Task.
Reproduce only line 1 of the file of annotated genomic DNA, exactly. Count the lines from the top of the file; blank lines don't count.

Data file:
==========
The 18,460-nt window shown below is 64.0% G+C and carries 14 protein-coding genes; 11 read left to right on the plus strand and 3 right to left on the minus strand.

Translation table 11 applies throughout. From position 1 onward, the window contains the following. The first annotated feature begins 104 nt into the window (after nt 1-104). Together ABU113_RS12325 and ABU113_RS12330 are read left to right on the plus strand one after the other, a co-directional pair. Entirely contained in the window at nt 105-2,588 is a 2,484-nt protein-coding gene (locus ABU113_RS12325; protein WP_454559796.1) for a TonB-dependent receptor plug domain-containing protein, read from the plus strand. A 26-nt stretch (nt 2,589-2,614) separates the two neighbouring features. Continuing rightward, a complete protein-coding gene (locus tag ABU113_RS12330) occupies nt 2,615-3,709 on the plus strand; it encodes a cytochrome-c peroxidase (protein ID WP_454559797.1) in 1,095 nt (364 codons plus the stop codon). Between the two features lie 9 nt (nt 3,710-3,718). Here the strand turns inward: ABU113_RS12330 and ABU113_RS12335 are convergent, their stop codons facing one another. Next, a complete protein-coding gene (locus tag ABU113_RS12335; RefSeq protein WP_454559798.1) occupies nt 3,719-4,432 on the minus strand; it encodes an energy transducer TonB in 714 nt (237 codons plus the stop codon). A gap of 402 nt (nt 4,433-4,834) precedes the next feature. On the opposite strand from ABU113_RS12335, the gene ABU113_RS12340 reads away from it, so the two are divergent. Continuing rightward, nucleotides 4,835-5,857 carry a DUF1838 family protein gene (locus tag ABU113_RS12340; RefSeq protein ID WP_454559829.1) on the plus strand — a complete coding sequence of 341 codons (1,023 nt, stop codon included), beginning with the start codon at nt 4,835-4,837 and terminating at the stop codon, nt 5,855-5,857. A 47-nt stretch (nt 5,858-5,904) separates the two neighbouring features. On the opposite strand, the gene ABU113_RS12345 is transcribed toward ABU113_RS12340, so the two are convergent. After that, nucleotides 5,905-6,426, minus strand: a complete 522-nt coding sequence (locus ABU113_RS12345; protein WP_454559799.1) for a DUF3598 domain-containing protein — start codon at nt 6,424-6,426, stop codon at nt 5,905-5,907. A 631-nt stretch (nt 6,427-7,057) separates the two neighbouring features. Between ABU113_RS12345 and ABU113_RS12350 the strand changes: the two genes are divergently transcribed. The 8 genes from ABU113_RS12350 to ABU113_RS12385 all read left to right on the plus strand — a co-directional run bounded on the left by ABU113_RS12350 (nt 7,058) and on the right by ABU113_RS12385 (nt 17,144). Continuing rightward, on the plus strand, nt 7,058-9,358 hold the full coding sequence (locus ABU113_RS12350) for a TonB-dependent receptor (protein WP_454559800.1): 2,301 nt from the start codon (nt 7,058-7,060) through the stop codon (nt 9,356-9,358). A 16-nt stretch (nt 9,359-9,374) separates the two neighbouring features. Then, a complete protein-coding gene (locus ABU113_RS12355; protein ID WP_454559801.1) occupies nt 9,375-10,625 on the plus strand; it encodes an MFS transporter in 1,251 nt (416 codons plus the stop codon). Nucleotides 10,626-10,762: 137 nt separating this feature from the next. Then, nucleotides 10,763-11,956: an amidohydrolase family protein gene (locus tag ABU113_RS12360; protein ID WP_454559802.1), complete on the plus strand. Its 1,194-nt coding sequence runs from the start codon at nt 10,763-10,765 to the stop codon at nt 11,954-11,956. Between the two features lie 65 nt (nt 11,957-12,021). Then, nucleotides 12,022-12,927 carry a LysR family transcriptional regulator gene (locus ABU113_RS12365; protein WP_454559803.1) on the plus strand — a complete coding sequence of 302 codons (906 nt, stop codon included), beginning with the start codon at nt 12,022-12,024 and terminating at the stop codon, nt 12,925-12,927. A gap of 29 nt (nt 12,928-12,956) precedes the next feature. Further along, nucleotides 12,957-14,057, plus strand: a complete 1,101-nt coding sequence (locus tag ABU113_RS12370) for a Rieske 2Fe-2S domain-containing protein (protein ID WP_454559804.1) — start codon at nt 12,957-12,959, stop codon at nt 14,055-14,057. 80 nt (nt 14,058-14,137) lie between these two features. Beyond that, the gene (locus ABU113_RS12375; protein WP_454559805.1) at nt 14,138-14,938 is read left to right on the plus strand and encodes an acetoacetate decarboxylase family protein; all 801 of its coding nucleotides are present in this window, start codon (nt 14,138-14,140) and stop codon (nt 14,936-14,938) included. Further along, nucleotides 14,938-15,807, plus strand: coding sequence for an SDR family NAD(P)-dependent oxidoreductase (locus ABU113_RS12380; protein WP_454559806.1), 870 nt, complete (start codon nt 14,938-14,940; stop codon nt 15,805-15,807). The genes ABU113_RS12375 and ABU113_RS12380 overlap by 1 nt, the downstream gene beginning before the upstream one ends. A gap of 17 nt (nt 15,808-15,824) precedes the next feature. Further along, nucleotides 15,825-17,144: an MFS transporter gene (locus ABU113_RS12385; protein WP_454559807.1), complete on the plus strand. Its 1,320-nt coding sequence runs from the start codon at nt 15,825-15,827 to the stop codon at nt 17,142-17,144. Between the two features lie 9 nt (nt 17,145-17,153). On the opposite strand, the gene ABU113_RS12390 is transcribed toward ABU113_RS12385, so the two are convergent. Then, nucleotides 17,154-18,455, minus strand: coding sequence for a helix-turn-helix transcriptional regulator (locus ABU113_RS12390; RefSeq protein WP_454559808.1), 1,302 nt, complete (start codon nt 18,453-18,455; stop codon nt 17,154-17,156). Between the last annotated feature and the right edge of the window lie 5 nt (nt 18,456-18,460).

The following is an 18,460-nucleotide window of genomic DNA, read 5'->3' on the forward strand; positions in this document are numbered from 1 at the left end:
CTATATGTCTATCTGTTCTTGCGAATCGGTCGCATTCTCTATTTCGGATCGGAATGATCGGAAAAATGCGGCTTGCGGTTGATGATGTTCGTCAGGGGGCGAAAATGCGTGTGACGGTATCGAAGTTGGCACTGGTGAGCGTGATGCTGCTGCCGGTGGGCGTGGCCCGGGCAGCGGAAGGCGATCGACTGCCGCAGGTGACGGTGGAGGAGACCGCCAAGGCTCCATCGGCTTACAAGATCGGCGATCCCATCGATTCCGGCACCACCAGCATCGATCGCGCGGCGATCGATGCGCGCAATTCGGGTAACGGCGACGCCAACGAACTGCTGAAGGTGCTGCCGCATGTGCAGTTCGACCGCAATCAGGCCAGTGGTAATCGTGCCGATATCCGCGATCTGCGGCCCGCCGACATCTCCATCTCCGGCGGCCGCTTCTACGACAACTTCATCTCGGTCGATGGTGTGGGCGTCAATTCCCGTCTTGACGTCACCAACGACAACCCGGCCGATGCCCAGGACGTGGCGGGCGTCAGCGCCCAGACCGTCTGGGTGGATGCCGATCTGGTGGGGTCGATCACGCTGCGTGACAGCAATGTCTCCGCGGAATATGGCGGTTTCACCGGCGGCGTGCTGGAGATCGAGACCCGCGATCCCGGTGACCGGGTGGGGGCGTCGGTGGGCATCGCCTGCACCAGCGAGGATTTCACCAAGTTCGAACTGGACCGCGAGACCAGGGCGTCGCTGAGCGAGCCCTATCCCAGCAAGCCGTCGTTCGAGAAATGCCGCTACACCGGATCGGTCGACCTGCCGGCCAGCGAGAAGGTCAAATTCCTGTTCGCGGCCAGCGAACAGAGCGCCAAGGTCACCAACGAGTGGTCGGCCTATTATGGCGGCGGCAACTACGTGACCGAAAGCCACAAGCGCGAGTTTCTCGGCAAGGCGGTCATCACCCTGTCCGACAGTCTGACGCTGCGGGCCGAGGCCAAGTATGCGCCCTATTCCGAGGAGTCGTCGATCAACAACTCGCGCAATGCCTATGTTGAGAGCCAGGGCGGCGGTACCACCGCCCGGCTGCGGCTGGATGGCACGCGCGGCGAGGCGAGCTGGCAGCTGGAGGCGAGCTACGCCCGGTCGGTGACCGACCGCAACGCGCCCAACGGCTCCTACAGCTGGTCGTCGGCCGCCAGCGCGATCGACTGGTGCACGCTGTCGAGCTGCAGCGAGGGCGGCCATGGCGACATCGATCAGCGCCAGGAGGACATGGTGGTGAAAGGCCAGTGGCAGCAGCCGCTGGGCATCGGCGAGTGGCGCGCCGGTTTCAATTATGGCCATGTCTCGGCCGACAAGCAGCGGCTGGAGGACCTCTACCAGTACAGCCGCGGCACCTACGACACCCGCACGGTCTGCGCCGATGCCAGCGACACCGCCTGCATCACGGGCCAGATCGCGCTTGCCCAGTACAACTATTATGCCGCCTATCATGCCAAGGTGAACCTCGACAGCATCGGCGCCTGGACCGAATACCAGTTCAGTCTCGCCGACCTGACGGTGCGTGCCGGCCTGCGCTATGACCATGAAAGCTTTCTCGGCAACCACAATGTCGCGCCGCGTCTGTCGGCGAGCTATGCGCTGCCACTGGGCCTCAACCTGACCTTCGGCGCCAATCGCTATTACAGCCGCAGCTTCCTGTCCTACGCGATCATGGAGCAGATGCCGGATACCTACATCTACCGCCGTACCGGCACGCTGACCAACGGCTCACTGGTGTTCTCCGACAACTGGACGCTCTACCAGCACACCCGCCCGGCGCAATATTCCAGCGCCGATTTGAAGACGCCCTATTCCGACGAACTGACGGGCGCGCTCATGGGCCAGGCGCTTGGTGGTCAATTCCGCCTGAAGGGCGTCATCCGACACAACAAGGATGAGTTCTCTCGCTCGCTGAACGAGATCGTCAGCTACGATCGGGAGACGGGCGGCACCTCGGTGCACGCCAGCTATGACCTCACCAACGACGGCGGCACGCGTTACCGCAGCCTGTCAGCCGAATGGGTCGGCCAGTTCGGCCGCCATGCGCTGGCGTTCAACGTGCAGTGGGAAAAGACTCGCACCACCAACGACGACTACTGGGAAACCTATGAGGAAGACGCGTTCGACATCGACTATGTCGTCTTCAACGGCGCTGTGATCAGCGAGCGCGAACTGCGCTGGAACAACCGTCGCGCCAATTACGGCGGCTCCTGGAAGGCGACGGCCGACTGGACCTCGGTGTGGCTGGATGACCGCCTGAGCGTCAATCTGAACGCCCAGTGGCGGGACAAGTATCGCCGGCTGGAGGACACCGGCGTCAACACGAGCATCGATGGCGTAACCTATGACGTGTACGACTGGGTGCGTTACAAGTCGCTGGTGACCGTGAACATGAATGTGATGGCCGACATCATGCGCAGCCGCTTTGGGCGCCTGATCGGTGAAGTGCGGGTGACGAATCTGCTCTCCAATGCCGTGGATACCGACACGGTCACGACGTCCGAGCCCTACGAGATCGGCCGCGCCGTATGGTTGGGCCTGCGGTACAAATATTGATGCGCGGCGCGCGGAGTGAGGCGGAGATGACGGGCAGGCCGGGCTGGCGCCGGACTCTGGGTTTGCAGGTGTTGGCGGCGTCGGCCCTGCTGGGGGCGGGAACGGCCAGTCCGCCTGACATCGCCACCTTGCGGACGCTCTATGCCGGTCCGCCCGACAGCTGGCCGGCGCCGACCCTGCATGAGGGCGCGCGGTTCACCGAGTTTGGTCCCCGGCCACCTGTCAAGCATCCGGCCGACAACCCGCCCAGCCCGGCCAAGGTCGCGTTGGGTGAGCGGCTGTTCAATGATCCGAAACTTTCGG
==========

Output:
The 18,460-nt window shown below is 64.0% G+C and carries 14 protein-coding genes; 11 read left to right on the plus strand and 3 right to left on the minus strand.